sous vide lamb with mint butter

Rack of lamb is a quintessential spring recipe, and an excellent opportunity to let the Sansaire take the stress out of working with oddly-shaped cuts. In this recipe, we adopt the classic pairing of lamb and mint by infusing the flavor of fresh mint leaves into butter. To put a perfect, golden crust on the lamb, we briefly deep-fry it after it has been fully cooked sous vide.

Traditional oven roasting can be a challenge for thin, bone-in cuts like rack of lamb can because their timing depends on the exact shape, size and orientation of the meat on your roasting pan. The typical workaround is to monitor a probe thermometer to measure the internal temperature of the meat. However, even if you’re paying very close attention, it’s easy to over- or under-shoot the right doneness, since the meat will continue cooking after you’ve taken it out of the oven. In this circumstance, lamb is very unforgiving – it dries out easily when overcooked by just a few degrees.

That won’t be a problem for us, since we’re cooking the lamb sous vide. We’re keeping our seasoning pretty simple to let the natural flavor of the lamb shine through, but brushing a little soy sauce on the outside of the meat also provides extra sugars that help form a delicious crust when we deep fry the lamb pieces.

While the meat is cooking, we’ll also create our mint butter, a variation on the traditional mint jelly condiment often served with lamb. The flavor of the mint butter is subtle, as most of the volatile compounds in the mint are not soluble (they don’t dissolve) in fat. However, the infused butter contains many of the oils released from the mint leaves, providing the essential flavor of the plant. Note that the same infusion process works for other herbs or spices as well, should you wish to mix things up.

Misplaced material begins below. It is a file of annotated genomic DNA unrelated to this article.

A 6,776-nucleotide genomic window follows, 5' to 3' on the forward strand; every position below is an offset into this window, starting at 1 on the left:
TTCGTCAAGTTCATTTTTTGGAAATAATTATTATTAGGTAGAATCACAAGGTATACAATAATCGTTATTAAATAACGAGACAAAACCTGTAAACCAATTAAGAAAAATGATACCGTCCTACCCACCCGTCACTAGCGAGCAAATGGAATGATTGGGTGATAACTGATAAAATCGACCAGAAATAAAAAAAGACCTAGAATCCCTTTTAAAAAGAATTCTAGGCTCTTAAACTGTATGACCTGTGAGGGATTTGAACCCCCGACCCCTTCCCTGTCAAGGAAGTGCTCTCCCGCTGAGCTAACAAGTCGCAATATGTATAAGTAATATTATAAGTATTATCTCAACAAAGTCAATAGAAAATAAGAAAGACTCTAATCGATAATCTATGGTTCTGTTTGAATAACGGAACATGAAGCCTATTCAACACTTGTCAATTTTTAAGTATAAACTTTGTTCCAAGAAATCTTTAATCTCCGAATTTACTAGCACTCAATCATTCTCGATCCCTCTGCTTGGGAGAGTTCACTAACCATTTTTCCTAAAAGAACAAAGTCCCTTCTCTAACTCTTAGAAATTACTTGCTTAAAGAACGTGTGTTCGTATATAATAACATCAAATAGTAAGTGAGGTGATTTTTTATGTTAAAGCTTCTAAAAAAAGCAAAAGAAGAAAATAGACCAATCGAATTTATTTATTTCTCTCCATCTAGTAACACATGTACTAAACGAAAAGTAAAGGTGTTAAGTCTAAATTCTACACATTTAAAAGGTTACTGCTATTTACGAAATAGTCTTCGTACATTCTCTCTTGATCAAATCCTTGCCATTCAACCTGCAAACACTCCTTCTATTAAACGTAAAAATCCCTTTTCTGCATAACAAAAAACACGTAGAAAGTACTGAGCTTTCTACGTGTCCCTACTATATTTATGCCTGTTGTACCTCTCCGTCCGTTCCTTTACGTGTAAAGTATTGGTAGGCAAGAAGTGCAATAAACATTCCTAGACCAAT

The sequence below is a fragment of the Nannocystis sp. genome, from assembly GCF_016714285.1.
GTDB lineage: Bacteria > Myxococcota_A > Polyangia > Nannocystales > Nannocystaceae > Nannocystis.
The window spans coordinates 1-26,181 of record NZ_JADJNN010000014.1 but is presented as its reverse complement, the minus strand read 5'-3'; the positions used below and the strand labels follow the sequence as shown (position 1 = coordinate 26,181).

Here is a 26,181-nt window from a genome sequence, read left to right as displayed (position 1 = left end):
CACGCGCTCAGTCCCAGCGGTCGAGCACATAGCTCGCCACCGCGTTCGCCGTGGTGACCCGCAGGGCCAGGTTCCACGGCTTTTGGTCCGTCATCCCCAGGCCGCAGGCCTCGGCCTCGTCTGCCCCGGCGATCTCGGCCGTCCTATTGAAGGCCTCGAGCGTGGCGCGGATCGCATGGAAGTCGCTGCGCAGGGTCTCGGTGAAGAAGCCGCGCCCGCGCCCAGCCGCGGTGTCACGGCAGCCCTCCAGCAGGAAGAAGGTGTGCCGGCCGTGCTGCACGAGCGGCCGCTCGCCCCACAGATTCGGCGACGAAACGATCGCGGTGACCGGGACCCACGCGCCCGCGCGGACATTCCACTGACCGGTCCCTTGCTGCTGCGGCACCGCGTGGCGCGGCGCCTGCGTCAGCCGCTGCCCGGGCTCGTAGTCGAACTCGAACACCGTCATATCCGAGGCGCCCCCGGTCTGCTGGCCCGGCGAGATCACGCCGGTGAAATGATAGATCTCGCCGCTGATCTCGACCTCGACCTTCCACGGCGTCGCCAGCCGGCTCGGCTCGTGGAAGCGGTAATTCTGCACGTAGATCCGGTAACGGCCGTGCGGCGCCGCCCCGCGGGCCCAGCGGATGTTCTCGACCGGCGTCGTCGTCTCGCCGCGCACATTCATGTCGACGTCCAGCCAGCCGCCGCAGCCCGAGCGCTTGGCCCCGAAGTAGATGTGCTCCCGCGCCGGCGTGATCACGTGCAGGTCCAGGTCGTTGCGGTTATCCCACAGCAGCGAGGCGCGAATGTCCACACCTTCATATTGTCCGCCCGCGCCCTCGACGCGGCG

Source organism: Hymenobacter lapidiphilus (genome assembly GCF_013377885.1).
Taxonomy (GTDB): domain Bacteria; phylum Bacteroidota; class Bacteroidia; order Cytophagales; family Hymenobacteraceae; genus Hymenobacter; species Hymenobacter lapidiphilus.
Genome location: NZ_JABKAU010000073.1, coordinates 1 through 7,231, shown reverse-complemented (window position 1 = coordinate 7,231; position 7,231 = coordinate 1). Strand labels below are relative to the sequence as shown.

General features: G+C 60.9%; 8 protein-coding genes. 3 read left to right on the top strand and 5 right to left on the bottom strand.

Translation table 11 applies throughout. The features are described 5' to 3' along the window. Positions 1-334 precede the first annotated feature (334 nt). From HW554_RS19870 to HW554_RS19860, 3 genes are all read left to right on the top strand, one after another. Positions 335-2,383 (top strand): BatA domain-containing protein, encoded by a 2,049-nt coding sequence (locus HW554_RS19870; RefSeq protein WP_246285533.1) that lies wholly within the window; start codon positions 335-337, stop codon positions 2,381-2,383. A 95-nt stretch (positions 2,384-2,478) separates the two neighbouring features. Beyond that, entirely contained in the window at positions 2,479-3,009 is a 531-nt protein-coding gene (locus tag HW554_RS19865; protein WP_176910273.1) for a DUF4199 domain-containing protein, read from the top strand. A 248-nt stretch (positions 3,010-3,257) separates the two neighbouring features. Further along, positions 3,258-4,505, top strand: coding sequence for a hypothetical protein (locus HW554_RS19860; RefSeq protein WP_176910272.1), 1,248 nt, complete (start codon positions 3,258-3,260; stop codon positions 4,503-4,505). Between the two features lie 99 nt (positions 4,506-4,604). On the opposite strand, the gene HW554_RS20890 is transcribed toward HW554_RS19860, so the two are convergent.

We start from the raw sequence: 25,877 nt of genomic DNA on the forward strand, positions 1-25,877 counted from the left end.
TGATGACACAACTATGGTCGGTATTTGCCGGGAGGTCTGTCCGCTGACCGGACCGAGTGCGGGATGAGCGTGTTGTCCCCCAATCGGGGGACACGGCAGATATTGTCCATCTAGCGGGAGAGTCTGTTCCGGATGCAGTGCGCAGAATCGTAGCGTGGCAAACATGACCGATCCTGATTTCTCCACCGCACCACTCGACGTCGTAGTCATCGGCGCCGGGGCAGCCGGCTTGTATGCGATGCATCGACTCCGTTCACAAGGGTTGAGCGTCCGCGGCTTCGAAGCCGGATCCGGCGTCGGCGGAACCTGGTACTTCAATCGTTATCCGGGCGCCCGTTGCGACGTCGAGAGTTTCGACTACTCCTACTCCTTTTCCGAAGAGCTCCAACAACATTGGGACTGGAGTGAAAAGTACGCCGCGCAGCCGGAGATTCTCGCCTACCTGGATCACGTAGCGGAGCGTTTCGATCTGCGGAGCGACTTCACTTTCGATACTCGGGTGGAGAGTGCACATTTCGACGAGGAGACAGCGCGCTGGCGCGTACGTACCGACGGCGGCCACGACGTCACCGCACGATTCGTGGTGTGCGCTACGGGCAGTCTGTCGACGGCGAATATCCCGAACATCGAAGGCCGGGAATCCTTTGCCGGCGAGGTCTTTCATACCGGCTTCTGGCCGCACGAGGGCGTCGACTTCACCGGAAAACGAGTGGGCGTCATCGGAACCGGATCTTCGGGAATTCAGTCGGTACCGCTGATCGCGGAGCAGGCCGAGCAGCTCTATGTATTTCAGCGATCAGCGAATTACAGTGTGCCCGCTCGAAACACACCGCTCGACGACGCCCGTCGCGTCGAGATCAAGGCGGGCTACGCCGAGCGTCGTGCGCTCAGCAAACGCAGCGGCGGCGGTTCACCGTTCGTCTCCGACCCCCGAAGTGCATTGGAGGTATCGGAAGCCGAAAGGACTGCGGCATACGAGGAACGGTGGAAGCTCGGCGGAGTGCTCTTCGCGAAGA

For the lamb

Ingredient Volume Weight
Rack of lamb, frenched 8 ribs 625g
Soy sauce 2 tsp 10g
Canola oil, for frying
Lemon zest 1 tsp 1g
Flaky sea salt to taste
Mint butter (from below) to taste
  1. Preheat your water bath to 54°C / 129°F.
  2. Brush all sides of the meat with soy sauce to season.
  3. Place the rack of lamb in a vacuum bag* and seal.
  4. Cook for 1 hour minimum, up to 6 hours.
  5. Prepare a narrow pot with tall sides for deep frying. Add enough oil to fill the pot about 2” deep and heat to 190°C / 375°F degrees on your stovetop.
  6. Remove the rack of lamb from the bag and transfer to a carving board. Pat the meat thoroughly dry with paper towels. With the bone-side-up, cut the rack of lamb into 2-rib segments.
  7. Deep fry the lamb segments, working a few at a time, until a golden crust forms on the outside, about 60 seconds.
  8. Garnish with lemon zest, flaky sea salt, and a pat of mint butter.

 

*If you aren’t using a vacuum sealer, melt the butter before adding to the other ingredients in a zip-top bag (we recommend using a name-brand freezer-grade bag).
With the top of the bag open, use tongs to carefully submerge the bag into the bottom of the water bath, without allowing any water into the bag itself. The pressure of the water circulating around the outside of the bag will push any air out and form a seal around the vegetables. Zip the bag closed.

For the mint butter

Ingredient Volume Weight
Mint leaves, finely chopped ¾ cup 15g
Sugar 1 tsp 8g
Unsalted butter ½ cup 113g
  1. Preheat your water bath to 54°C / 129°F.
    Note: you can cook the mint butter in the same water bath as the lamb, above.
  2. Combine mint leaves, sugar, and butter in a bag, removing as much air as possible.
  3. Cook for 30 minutes, or up to 1 hour for a stronger infusion.
  4. Pour the butter mixture through a fine mesh strainer, reserving the strained butter. You may discard the mint leaves.
  5. Refrigerate the butter to allow it to harden. Alternately, place the liquid butter in a metal container placed within an ice bath and stir the butter until hardened.
  6. Reserve butter for use below. Can be made up to 30 days ahead of time and stored covered in the refrigerator, or up to 90 days in the freezer.